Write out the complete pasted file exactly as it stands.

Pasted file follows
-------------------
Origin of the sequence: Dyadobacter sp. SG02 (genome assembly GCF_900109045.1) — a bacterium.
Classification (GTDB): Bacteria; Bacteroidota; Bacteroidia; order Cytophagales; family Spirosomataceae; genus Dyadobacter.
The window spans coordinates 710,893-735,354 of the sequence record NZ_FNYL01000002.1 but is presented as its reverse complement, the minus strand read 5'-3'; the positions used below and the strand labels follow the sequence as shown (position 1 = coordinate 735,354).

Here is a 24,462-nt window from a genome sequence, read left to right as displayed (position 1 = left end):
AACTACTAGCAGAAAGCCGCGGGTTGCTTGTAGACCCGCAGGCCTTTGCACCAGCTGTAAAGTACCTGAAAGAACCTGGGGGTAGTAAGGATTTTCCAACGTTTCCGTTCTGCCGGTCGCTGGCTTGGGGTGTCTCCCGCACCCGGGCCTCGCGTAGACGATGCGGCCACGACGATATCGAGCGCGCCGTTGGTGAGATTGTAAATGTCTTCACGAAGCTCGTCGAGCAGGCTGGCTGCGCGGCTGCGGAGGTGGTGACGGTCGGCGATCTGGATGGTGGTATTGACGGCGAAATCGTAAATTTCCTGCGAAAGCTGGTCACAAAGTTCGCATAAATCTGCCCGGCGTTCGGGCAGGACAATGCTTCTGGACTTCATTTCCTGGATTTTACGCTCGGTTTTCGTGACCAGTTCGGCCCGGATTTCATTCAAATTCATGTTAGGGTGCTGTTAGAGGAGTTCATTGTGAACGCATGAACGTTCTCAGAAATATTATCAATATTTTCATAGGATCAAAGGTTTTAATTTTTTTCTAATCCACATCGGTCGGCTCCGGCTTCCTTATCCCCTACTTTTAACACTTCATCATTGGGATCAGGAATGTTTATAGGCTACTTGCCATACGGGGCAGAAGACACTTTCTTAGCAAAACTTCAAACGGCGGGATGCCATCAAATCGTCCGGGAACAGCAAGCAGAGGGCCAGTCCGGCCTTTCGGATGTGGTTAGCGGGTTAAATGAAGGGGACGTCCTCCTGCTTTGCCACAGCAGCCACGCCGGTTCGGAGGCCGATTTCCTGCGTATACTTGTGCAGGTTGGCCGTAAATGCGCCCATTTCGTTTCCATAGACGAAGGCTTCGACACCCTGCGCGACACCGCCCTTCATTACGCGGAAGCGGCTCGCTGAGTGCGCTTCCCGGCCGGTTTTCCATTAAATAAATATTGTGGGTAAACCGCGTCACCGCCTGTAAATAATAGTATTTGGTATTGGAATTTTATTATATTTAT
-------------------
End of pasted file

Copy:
Origin of the sequence: Dyadobacter sp. SG02 (genome assembly GCF_900109045.1) — a bacterium.
Classification (GTDB): Bacteria; Bacteroidota; Bacteroidia; order Cytophagales; family Spirosomataceae; genus Dyadobacter.
The window spans coordinates 710,893-735,354 of the sequence record NZ_FNYL01000002.1 but is presented as its reverse complement, the minus strand read 5'-3'; the positions used below and the strand labels follow the sequence as shown (position 1 = coordinate 735,354).

Here is a 24,462-nt window from a genome sequence, read left to right as displayed (position 1 = left end):
AACTACTAGCAGAAAGCCGCGGGTTGCTTGTAGACCCGCAGGCCTTTGCACCAGCTGTAAAGTACCTGAAAGAACCTGGGGGTAGTAAGGATTTTCCAACGTTTCCGTTCTGCCGGTCGCTGGCTTGGGGTGTCTCCCGCACCCGGGCCTCGCGTAGACGATGCGGCCACGACGATATCGAGCGCGCCGTTGGTGAGATTGTAAATGTCTTCACGAAGCTCGTCGAGCAGGCTGGCTGCGCGGCTGCGGAGGTGGTGACGGTCGGCGATCTGGATGGTGGTATTGACGGCGAAATCGTAAATTTCCTGCGAAAGCTGGTCACAAAGTTCGCATAAATCTGCCCGGCGTTCGGGCAGGACAATGCTTCTGGACTTCATTTCCTGGATTTTACGCTCGGTTTTCGTGACCAGTTCGGCCCGGATTTCATTCAAATTCATGTTAGGGTGCTGTTAGAGGAGTTCATTGTGAACGCATGAACGTTCTCAGAAATATTATCAATATTTTCATAGGATCAAAGGTTTTAATTTTTTTCTAATCCACATCGGTCGGCTCCGGCTTCCTTATCCCCTACTTTTAACACTTCATCATTGGGATCAGGAATGTTTATAGGCTACTTGCCATACGGGGCAGAAGACACTTTCTTAGCAAAACTTCAAACGGCGGGATGCCATCAAATCGTCCGGGAACAGCAAGCAGAGGGCCAGTCCGGCCTTTCGGATGTGGTTAGCGGGTTAAATGAAGGGGACGTCCTCCTGCTTTGCCACAGCAGCCACGCCGGTTCGGAGGCCGATTTCCTGCGTATACTTGTGCAGGTTGGCCGTAAATGCGCCCATTTCGTTTCCATAGACGAAGGCTTCGACACCCTGCGCGACACCGCCCTTCATTACGCGGAAGCGGCTCGCTGAGTGCGCTTCCCGGCCGGTTTTCCATTAAATAAATATTGTGGGTAAACCGCGTCACCGCCTGTAAATAATAGTATTTGGTATTGGAATTTTATTATATTTAT